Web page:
It’s a dog-gone good month for Laurenellen McCann ’09.
After spending her entire summer working for an independent television production company, the government major’s work was finally broadcast Oct. 11 on the network, Animal Planet.
As one of three associate producers for the new series Dogs 101, McCann was at the front line of creative thought for each episode. She was responsible for researching the information to be disseminated in every episode, including details about the dog breeds featured and the best stories to make them stand out.
“Now I have the esteemed thrill of telling stories about Chihuahua birthday parties and late night calls to Buckingham Palace for Corgis.” McCann says. “Through many interviews, I learned to really appreciate the deeply historical and personal significance that dogs hold in human lives today, one that they have held for thousands of years.”
Every episode focuses on five different dog breeds and gives details about the breed’s history, physical and behavioral characteristics, and a story of human connection that celebrates the relationships between people and their pups.
The 10-episode Dogs 101, is produced by Powderhouse Productions in Somerville, Mass. The show joins dozens of others produced for clients including The History Channel, National Geographic, PBS and The Discovery Channel.
McCann discovered the Powderhouse opportunity at Wesleyan’s Career Resource Center.
“I have found myself increasingly drawn to political journalism and alternative media, and Powderhouse stood out to me because of its unique emphasis on creativity in non-fiction storytelling,” McCann explains.
Initially, she hoped to find a role with the company’s more serious programs. But on her second day on the job, she was offered a position for Dogs 101, a show “everyone in the office was buzzing about.”
“I was really interested in Powderhouse’s programs on engineering and the Cold War, but the opportunity to work on Dogs sounded both hilarious and really rewarding, so I went for it,” McCann says.
McCann spent “countless hours” sniffing out stories and interviewing dog owners, puppy breeders, canine historians and dog toy designers. She assisted on set and on location for a few shoots, and coordinated the translation of ideas into images.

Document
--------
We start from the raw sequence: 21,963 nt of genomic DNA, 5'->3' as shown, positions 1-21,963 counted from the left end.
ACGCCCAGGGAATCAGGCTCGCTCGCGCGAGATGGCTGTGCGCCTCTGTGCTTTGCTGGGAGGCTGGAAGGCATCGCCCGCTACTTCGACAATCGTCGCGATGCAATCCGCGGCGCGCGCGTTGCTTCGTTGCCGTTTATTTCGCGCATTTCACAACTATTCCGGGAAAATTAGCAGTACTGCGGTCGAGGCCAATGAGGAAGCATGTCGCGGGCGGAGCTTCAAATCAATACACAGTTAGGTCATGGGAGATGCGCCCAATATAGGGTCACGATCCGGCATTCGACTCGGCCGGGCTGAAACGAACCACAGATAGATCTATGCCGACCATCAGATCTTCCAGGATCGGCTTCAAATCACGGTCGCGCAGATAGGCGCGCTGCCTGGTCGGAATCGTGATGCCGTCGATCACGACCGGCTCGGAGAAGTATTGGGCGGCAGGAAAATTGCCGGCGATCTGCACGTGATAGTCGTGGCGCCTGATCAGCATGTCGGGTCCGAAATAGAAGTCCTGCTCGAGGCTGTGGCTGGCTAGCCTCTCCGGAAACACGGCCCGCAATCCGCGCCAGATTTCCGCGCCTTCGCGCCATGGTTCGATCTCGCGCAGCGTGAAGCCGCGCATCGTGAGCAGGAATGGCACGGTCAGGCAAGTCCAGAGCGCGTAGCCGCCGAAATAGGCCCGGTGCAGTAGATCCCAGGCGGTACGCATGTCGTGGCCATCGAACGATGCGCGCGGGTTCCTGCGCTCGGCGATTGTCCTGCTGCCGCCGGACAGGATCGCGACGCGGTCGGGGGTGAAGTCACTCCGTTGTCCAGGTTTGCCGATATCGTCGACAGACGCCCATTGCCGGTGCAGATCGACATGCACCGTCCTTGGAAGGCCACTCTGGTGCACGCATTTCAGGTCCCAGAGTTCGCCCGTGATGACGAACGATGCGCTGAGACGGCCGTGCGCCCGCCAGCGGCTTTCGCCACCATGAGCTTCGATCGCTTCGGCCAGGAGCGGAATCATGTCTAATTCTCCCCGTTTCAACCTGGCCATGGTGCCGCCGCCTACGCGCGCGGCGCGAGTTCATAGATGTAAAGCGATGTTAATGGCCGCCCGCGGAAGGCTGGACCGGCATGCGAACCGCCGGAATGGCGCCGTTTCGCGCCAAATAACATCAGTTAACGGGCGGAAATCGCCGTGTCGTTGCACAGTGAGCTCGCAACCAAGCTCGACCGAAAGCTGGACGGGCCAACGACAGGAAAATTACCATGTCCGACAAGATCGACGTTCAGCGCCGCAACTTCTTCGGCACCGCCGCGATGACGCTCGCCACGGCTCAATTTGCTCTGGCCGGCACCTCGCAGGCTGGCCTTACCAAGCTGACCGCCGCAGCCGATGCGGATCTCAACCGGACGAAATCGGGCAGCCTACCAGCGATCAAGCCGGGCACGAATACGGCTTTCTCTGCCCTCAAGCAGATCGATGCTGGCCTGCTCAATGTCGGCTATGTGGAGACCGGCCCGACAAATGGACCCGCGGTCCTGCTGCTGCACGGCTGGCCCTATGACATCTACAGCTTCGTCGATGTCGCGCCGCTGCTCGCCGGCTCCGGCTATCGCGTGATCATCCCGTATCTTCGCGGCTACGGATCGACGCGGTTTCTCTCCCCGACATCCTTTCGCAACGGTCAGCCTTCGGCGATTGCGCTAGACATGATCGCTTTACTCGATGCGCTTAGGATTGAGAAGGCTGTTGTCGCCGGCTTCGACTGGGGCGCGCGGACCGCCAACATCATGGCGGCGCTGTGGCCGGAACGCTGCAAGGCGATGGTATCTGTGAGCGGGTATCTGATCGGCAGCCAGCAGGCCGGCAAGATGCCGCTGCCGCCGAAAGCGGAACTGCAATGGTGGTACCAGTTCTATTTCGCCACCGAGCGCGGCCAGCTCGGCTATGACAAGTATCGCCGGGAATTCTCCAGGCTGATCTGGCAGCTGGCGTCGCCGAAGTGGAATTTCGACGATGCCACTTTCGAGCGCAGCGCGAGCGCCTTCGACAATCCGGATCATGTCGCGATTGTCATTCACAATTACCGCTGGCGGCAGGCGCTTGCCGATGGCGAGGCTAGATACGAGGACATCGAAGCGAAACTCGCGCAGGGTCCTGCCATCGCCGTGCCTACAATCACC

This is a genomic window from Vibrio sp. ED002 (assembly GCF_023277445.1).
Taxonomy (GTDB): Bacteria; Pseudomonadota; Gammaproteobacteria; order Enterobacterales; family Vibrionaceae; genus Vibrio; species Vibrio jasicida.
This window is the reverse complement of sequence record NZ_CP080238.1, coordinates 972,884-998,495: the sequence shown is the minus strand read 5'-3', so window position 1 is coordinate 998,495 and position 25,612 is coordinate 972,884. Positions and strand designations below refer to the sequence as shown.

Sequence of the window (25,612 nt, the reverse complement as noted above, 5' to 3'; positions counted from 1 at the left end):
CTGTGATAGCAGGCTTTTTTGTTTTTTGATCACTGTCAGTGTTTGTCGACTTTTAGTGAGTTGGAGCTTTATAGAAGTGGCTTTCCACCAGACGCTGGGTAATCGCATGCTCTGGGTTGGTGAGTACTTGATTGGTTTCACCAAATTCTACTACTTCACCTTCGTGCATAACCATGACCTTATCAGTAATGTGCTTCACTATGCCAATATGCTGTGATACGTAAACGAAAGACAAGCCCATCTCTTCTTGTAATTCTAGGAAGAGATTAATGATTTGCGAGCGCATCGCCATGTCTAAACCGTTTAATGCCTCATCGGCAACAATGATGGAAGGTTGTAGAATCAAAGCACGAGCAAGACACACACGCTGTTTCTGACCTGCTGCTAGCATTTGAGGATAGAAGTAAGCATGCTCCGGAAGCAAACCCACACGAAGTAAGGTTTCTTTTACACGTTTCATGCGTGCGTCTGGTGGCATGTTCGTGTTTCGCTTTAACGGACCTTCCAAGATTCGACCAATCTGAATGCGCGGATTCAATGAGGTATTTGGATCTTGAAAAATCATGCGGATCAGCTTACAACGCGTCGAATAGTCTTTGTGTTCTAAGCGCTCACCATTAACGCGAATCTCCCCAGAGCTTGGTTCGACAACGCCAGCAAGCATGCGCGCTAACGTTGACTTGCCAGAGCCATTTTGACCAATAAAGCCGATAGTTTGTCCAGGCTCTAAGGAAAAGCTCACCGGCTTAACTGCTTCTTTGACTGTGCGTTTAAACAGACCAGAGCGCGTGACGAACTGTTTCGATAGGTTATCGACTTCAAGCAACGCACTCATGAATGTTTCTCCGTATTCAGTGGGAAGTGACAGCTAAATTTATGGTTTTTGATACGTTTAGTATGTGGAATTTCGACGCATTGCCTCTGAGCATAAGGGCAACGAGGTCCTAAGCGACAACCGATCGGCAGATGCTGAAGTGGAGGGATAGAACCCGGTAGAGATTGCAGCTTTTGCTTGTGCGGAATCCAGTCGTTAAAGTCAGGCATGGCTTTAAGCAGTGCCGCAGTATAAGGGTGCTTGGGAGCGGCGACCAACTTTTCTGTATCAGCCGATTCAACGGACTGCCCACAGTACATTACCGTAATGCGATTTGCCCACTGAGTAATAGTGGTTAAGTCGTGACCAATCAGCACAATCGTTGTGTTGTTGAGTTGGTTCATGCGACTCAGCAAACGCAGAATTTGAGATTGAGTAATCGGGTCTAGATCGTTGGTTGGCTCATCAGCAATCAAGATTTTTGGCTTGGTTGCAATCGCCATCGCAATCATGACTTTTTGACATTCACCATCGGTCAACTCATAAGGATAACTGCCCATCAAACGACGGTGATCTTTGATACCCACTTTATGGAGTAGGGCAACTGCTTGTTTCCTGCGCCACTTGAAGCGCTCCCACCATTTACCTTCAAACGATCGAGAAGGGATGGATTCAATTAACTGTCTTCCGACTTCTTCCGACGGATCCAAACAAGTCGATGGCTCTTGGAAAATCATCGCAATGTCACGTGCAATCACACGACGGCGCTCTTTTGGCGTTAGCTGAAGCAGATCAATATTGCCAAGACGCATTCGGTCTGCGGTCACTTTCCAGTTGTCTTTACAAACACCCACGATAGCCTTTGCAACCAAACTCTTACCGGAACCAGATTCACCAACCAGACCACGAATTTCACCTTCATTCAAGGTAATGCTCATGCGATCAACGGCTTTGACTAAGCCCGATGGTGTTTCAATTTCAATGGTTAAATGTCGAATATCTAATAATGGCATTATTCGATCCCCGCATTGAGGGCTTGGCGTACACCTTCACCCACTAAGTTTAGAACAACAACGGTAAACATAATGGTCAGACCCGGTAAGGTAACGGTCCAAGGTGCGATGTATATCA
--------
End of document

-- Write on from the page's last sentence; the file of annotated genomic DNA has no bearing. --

“Managing and facilitating the filming and editing of the each segment was labor intensive, but very inspiring,” she recalls. “On the one hand, I got to develop a skill set I will surely use in the future. On the other, I was privileged to work with a wonderfully creative group of individuals; the experience of taking a collective creative vision out of thin air and shaping it into a film canister as a team is one that I will not soon forget.”
Michael Sciola, director of the Career Resource Center, says McCann’s story is an example of how an internship can quickly turn into a standout experience for a student’s resume. Sciola advises students to visit the CRC early and often to look into internships, summer jobs, winter break jobs and full-time employment opportunities before graduating.
“Especially for liberal arts students, getting hands-on experience before graduating is a great way to tie intellectual pursuits to skills that make them highly sought after by employers,” Sciola says. “However, just showing up to work is not enough. Laurenellen is an example of where being smart and enthusiastic and willing to on challenges and projects, even as an intern, made her stand out.”
McCann, who grew up with dogs and recalls memorizing a dog encyclopedia in fifth grade in preparation for vet school, says the show not only educated her on journalism, but gave her a new perspective on curiosity.
“Working on this show completely blew my mind, and I get excited thinking about it, even if it is ‘just about dogs,'” she says.